The results of this study have been shared with the Medicare Payment Advisory Commission, an independent organization established by the Balanced Budget Act of 1997, and the Centers for Medicare and Medicaid Services, which administers Medicare, Medicaid, and Children’s Health Insurance Programs and coordinates with states to set up Health Insurance Marketplaces, expand Medicaid, and regulate private insurance (Centers for Medicare and Medicaid Services [CMS], 2013Medicare Payment Advisory Commission [MedPAC], 2013). The goal of this advocacy has been to influence risk acuity of the Medicare system to more adequately address the needs of vulnerable populations. We are using similar predictive analytics and risk-adjusted methodologies to negotiate funding streams with private payers.

Conclusion

As the health care system continues to demand a commitment to the tenets of the Triple Aim, community health nurses have a central role to play in transforming the system of care. With a discipline anchored in an understanding of public health, with a practice that honors the assets of the community, and with a relationship-based competency that facilitates partnerships, community health nursing can and must execute on the IOM call for our profession to emerge as architects of a transformed health care system.

Discussion Questions

1. What are the ways in which a population health focus might be applied in the transforming health care delivery system?

2. What are some of the new constructs that nurses are integrating in promoting the health of communities?

3. What are the key foundational elements of a successful transitional care program?

References

Bennett H, Coleman E, Parry C, Bodenheimer T, Chen E. Health coaching for patients with chronic illness. Family Practice Management. 2010;17(5):24–29.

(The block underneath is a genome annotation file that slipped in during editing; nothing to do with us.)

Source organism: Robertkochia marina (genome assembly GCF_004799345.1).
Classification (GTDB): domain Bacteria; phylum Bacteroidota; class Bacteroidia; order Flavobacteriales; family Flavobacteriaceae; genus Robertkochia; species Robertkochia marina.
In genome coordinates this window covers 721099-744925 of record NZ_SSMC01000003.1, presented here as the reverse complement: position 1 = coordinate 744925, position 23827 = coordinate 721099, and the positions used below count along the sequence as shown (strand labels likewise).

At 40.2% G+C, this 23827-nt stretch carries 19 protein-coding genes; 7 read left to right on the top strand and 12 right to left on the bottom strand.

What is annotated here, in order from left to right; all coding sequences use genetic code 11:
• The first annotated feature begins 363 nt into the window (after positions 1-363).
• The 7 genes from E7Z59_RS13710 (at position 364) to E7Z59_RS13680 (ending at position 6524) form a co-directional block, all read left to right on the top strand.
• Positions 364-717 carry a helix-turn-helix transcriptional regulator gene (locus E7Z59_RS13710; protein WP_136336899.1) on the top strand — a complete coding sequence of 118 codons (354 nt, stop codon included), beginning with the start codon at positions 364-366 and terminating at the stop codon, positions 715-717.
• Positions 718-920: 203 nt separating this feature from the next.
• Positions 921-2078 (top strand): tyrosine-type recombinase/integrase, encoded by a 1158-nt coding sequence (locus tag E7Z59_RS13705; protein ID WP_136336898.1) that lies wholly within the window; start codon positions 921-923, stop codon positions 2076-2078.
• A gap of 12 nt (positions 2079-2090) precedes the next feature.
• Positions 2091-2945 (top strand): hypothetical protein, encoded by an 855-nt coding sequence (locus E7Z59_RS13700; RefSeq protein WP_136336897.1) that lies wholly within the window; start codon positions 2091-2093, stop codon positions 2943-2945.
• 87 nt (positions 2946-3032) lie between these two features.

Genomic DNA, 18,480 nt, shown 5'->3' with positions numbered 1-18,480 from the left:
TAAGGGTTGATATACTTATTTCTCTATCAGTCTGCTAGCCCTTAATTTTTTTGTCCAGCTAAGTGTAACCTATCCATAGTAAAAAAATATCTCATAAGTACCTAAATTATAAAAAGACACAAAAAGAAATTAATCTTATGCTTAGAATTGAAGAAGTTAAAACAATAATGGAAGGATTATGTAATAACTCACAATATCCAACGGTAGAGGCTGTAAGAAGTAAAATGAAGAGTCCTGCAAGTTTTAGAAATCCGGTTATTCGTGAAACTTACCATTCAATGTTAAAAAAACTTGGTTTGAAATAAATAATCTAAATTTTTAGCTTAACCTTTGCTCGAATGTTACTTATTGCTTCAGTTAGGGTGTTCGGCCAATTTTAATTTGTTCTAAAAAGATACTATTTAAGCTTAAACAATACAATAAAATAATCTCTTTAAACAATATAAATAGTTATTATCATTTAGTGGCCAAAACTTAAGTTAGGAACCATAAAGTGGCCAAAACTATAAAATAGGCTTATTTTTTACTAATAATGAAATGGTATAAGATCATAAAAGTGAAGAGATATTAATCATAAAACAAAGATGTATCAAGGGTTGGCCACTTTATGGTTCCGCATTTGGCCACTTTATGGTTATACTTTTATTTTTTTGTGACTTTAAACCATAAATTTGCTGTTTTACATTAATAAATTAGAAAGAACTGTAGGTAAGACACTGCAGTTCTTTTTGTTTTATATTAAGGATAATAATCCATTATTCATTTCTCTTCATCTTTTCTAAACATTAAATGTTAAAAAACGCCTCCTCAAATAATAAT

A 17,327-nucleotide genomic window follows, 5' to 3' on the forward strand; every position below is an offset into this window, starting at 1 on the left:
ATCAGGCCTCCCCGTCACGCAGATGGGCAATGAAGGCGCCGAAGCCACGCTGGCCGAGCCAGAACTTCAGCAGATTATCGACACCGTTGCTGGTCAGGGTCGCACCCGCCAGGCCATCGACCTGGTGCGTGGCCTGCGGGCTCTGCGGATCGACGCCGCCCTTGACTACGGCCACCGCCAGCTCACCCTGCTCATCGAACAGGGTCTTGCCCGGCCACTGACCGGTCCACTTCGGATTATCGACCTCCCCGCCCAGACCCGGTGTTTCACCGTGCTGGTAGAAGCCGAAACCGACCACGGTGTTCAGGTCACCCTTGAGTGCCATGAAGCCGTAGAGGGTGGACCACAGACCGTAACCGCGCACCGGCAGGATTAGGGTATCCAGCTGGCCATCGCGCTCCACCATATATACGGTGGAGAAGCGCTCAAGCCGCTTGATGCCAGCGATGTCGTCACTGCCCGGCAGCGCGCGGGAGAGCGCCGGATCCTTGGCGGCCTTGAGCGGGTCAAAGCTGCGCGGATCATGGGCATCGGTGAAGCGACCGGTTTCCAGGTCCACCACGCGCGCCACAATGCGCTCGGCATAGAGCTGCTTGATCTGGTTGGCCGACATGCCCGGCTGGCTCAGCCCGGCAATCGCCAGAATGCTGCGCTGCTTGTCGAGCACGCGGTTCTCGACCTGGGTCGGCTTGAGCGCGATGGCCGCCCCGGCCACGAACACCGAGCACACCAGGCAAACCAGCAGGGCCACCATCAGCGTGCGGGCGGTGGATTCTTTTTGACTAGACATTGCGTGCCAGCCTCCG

Bielaszka-DuVernay C. The “GRACE” model: In-home assessments lead to better care for dual eligibles. Health Affairs. 2011;30(3):431–434.

Centers for Medicare and Medicaid Services [CMS]. CMS strategy: The road forward 2013-2017. [Retrieved from]  www.cms.gov/About-CMS/Agency-Information/CMS-Strategy/Downloads/CMS-Strategy.pdf; 2013.

Coleman E, Parry C, Chalmers S, Min S. The care transitions intervention: Results of a randomized controlled trial. Archives of Internal Medicine. 2006;166(17):1822–1828.

Hospitals in Pursuit of Excellence. Case study: Proven Health Navigation at Geisinger Health System. [n.d. Retrieved from]   www.hpoe.org/resources/case-studies/1297 .

Institute of Medicine [IOM]. The healthcare imperative: Lowering costs and improving outcomes. National Academies Press: Washington, DC; 2010.

Institute of Medicine [IOM]. The future of nursing: Leading change, advancing health. National Academies Press: Washington, DC; 2011.

Institute of Medicine [IOM]. Public health and primary care: Exploring integration to improve population health. National Academies Press: Washington, DC; 2012.

Institute of Medicine [IOM]. Best care at lower cost: The path to continuously learning health care in America. National Academies Press: Washington, DC; 2012.

Janosky J, Armoutliev E, Benipal A, Kingsbury D, Teller J, et al. Coalitions for impacting health of a community: The Summit County, Ohio, experience. Population Health Management. 2013;16(4):246–254.

Medicare Payment Advisory Commission [MedPAC]. About MedPAC. [Retrieved from]  www.medpac.gov/about.cfm; 2013.

Naylor M, Aiken L, Kurtzman E, Olds DM, Hirschman K. The importance of transitional care in achieving health reform. Health Affairs. 2011;30(4):746–754.

Online Resources

American Public Health Association.

  www.apha.org .

Care Transitions Program (Eric Coleman’s Model).

  www.caretransitions.org .

Institute for Healthcare Improvement.

  www.ihi.org/Pages/default.aspx .

Transitional Care Model (Mary Naylor’s Model).

  www.transitionalcare.info .

Visiting Nurse Associations of America.

  vnaa.org .